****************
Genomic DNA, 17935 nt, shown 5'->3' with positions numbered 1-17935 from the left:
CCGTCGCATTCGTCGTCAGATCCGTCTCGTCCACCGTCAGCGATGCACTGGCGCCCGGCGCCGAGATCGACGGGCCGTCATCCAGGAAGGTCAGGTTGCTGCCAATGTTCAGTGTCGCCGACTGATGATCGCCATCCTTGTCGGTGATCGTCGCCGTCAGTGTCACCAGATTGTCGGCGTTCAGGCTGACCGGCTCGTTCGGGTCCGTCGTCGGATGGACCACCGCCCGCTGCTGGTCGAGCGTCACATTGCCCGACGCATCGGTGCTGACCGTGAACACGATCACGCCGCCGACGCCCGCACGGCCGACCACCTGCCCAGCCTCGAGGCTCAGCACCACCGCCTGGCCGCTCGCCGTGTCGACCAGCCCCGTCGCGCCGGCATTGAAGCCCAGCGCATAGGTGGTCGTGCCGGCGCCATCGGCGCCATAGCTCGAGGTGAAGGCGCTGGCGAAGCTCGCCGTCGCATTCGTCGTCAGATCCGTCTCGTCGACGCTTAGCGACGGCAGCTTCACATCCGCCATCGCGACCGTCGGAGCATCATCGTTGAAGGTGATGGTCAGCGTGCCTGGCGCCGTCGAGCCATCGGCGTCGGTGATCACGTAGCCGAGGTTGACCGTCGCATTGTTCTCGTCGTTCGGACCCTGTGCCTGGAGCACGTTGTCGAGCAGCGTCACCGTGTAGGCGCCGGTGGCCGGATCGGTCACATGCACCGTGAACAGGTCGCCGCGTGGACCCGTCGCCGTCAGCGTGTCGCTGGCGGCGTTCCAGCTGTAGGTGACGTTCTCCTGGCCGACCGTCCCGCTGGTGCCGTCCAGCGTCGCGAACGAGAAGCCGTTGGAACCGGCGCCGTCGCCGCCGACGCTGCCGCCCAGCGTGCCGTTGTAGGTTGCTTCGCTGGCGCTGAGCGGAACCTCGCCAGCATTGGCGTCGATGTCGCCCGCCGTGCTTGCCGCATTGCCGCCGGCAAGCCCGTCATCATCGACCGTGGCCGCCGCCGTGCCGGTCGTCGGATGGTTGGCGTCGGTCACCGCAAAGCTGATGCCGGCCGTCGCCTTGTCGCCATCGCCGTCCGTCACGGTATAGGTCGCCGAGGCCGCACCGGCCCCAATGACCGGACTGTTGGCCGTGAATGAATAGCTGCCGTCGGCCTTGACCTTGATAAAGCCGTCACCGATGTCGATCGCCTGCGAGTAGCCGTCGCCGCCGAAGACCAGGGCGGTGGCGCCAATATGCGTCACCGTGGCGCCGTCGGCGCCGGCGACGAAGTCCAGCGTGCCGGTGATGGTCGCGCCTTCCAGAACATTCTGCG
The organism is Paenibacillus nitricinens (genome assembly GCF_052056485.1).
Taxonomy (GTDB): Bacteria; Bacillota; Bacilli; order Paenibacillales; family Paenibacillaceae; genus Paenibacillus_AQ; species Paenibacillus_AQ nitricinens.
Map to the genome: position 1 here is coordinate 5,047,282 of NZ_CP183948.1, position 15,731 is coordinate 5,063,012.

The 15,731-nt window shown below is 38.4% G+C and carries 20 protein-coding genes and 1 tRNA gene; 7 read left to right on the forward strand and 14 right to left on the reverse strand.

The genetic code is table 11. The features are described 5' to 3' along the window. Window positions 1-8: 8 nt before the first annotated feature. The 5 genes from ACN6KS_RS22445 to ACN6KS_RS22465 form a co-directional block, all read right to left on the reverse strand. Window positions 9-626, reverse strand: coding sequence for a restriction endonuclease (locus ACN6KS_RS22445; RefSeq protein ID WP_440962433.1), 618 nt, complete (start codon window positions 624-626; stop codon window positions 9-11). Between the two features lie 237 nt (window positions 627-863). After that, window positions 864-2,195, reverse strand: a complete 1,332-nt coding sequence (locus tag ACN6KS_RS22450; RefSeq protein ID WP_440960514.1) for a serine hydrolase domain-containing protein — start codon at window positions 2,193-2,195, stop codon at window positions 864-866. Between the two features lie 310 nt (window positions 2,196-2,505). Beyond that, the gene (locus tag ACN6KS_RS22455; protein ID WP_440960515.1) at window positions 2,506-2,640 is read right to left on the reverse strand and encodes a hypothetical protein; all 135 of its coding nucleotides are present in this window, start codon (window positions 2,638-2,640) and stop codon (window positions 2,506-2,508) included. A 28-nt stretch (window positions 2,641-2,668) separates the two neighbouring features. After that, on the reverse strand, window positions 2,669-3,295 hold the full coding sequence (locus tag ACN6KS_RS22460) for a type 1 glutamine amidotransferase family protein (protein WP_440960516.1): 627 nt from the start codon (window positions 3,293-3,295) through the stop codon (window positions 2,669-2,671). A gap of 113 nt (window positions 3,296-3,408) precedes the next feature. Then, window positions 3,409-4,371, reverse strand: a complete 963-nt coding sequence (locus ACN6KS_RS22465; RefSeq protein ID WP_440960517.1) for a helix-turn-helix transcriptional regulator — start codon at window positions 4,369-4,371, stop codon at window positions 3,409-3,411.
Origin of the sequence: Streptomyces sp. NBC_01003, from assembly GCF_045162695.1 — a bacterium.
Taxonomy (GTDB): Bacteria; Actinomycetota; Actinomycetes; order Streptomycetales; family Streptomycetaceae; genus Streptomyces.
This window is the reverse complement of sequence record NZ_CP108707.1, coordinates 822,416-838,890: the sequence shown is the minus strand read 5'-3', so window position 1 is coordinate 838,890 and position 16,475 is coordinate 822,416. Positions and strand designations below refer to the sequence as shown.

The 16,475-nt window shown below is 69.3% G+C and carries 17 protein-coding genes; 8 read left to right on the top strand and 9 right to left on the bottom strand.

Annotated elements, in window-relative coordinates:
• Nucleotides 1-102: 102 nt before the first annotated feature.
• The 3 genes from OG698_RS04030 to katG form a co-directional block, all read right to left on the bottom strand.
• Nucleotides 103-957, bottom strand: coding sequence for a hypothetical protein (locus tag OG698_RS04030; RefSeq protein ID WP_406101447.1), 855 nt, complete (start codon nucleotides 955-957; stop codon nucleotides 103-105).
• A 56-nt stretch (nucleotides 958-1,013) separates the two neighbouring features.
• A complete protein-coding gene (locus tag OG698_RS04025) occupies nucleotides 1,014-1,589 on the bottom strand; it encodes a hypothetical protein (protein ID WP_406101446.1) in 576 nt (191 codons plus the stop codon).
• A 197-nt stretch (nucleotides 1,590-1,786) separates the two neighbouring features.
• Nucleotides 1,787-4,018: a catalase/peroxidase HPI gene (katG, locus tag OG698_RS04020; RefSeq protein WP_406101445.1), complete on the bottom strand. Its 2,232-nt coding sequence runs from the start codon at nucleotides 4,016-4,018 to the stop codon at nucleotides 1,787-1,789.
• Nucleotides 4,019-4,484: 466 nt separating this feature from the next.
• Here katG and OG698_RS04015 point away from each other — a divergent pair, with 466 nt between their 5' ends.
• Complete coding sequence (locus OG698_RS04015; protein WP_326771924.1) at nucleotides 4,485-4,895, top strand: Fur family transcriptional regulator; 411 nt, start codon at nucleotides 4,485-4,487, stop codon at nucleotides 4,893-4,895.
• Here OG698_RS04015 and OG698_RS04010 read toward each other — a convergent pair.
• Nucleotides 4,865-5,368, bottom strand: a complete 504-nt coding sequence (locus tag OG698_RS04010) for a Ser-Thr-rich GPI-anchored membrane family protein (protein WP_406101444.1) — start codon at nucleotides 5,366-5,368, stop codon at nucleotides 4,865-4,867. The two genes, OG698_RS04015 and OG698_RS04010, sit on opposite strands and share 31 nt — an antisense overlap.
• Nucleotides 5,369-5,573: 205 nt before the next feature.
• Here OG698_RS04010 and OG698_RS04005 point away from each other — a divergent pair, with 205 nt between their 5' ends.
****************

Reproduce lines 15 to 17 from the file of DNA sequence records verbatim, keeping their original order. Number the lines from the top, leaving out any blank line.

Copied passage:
• Nucleotides 103-957, bottom strand: coding sequence for a hypothetical protein (locus tag OG698_RS04030; RefSeq protein ID WP_406101447.1), 855 nt, complete (start codon nucleotides 955-957; stop codon nucleotides 103-105).
• A 56-nt stretch (nucleotides 958-1,013) separates the two neighbouring features.
• A complete protein-coding gene (locus tag OG698_RS04025) occupies nucleotides 1,014-1,589 on the bottom strand; it encodes a hypothetical protein (protein ID WP_406101446.1) in 576 nt (191 codons plus the stop codon).